Two hands reach for a box labeled "Julie" sitting on a store shelf.

This Emergency Contraceptive Ad/Short Film Is Hilarious—But Also Tragic in Its Implications

We love women bonding over contraception.

Emergency contraceptive brand Julie Cares recently debuted a new short film/advertisement for its morning-after pill. The film follows two women trying to argue that they need the last box of the morning-after pill more than the other, listing all the reasons why their boyfriends would not be good parenting partners and/or why they’re on a strict schedule. Thankfully, the store quickly restocks with the double boxes and the women then bond over it.

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Positive Advertising

In some ways, the short film is a healthy, sex-positive view of female sexuality. Neither woman is filmed in a way that is sexualized or slut-shaming. While the advertisement doesn’t shy away from the anxieties that can come from being a sexually active adult, both women are treated as individuals with complicated lives that simply cannot fit a human infant.

The description of the short film highlights this attitude, saying “The conversation around emergency contraception needs to be changed. Julie is the emergency contraception company for the next generation, one of learning and acceptance, not stigma and shame. Because when it comes to complex and stressful choices around your health, you deserve products that are easy in every way: easy to find, easy to take, easy to relate to, and easy to understand.”

The Julie YouTube channel also has another short film showing “A Better Morning After,” as well as a few short sex education videos about the morning-after pill, STIs, and periods. The company also made headlines in January for donating 200,000 units of emergency contraception.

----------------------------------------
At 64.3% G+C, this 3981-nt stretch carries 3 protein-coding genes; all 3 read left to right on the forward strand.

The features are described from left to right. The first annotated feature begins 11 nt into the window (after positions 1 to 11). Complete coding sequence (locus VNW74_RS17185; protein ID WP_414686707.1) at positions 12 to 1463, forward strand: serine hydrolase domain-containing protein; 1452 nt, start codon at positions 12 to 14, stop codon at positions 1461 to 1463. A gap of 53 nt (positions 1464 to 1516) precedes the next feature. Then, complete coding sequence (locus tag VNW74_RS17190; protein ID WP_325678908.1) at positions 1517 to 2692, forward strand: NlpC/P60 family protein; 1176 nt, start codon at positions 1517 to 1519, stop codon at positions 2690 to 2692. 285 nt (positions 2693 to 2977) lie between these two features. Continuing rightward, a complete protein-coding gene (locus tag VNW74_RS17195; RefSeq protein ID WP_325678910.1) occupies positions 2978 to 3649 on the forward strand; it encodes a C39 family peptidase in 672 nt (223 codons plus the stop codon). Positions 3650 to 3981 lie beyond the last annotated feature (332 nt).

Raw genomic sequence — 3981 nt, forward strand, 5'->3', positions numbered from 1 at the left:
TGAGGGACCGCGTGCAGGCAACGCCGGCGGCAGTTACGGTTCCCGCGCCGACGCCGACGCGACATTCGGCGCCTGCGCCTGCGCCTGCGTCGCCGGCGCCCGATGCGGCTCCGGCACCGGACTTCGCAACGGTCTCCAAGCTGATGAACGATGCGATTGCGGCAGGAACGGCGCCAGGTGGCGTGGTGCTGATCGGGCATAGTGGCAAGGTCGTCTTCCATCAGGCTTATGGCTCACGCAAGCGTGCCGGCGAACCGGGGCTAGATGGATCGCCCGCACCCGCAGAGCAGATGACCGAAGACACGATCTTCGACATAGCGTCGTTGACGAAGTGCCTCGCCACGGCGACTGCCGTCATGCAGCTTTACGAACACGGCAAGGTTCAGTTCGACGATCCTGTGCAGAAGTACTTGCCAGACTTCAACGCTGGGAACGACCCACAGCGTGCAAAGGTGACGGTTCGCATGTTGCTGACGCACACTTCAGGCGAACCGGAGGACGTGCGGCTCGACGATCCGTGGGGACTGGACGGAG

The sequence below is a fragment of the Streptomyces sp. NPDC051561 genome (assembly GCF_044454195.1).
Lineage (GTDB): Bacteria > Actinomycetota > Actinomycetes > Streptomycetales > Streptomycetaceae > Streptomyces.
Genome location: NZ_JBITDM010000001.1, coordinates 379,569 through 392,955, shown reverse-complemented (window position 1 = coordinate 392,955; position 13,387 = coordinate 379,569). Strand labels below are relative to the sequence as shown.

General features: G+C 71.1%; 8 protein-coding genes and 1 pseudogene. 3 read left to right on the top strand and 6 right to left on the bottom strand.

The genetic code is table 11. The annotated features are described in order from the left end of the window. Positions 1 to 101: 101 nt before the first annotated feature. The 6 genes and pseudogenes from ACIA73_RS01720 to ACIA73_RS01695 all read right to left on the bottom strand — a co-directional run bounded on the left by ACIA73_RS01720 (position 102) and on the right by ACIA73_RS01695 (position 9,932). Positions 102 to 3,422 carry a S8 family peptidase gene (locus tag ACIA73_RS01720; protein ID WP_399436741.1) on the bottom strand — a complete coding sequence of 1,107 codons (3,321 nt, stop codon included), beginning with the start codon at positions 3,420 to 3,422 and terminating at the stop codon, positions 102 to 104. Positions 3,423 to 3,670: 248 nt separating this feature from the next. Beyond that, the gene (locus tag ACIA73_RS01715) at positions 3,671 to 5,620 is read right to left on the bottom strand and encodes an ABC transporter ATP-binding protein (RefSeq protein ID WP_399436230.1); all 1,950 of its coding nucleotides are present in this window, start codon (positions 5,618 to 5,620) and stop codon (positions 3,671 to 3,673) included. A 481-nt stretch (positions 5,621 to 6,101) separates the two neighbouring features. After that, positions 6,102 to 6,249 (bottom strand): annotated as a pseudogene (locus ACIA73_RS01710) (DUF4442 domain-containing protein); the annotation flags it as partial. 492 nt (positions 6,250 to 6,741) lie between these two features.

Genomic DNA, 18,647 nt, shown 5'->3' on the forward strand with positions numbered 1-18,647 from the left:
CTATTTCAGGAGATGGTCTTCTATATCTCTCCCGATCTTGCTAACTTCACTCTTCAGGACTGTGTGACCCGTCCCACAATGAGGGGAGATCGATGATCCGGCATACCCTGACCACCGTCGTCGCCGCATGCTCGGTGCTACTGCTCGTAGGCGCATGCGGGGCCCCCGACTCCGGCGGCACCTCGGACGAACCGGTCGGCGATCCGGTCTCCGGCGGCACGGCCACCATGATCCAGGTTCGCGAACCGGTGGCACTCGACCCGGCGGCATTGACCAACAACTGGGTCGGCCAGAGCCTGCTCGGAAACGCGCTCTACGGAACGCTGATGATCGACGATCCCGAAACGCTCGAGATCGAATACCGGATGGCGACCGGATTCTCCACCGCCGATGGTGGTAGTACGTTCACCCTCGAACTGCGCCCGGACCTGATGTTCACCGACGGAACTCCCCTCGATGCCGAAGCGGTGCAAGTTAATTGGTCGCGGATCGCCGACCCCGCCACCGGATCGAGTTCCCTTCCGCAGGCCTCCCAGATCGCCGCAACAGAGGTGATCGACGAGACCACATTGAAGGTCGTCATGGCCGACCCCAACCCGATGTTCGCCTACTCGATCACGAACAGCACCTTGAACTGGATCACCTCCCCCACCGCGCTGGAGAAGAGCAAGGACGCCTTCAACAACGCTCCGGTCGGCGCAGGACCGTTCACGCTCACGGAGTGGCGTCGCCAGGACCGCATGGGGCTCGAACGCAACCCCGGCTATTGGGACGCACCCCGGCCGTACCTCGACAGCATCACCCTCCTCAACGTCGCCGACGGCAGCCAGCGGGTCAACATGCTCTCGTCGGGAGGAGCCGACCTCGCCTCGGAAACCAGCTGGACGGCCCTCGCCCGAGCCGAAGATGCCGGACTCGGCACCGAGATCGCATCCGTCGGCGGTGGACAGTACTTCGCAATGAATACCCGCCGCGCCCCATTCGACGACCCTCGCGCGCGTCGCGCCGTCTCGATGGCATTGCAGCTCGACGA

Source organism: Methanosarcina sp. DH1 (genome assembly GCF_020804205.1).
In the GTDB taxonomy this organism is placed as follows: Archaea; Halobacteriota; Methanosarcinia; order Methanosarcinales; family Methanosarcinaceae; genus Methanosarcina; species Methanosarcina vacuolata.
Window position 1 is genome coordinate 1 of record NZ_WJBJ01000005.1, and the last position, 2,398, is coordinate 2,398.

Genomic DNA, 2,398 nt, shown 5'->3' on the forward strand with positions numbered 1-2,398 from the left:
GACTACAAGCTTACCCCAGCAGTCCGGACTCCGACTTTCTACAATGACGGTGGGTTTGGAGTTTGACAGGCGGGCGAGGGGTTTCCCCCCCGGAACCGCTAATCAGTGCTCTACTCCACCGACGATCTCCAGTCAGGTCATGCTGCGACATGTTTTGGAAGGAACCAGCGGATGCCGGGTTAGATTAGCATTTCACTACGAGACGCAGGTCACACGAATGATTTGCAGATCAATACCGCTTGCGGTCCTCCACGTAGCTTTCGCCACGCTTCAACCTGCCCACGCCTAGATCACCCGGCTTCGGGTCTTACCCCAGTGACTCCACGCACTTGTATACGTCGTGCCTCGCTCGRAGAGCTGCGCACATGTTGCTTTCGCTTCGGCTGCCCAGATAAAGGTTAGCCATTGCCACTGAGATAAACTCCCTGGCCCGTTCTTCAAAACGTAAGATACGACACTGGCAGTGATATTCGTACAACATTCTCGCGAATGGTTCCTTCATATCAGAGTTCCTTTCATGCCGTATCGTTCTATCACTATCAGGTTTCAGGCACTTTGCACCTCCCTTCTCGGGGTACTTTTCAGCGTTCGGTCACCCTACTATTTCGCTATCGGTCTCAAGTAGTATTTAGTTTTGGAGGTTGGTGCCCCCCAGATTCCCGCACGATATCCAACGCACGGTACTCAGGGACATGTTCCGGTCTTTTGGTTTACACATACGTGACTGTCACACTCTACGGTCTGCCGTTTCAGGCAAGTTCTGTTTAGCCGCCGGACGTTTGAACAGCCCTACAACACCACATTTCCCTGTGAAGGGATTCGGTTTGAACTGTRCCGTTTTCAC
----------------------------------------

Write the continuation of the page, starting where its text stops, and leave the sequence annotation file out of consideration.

Obviously, all of this is done with the intent of selling you a product, but it is nice to see a contraceptive company actively doing good.

The Unspoken Tragedy

However, the film is also a tragic look at the state of reproductive care in America. While abortion isn’t mentioned explicitly, many women have made an effort to stock up on the morning-after pill or get long-term birth control for fear of the lack of options in a post-Dobbs America. While this hasn’t led to a shortage in and of itself, many still struggle with access to birth control, making situations like fighting over the last box of Plan B all the more realistic.

There’s also the darkly ‘comedic’ element of both women clearly acknowledging the shortcomings of their sexual partners, but also the implication that the women would either be single mothers or stuck raising a child with said partners if they don’t get the morning-after pill.

Obviously, the dynamics of single and co-parenthood are complicated and while there is more public discussion of the subject, some attitudes are actually backsliding; The Pew Research Center reported that a rising number of Republicans/conservatives see single parenting and cohabitation before marriage as “unethical.” I suppose that makes a bad kind of sense when you consider the right’s general slide into extremism. An extremism that is frequently at odds with the average American, as polls have shown a solid 60% of Americans are in favor of upholding Roe V. Wade while only 27% are opposed.

Still, that just makes it all the more important for liberal states and communities to stand their ground on birth control/abortion access.

Republicans are trying to keep us boxed into their conservative worldview. It’s up to us to break it down.

(featured image: screencap)


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Kimberly Terasaki
Kimberly Terasaki is a contributing writer for The Mary Sue. She has been writing articles for them since 2018, going on 5 years of working with this amazing team. Her interests include Star Wars, Marvel, DC, Horror, intersectional feminism, and fanfiction; some are interests she has held for decades, while others are more recent hobbies. She liked Ahsoka Tano before it was cool, will fight you about Rey being a “Mary Sue,” and is a Kamala Khan stan.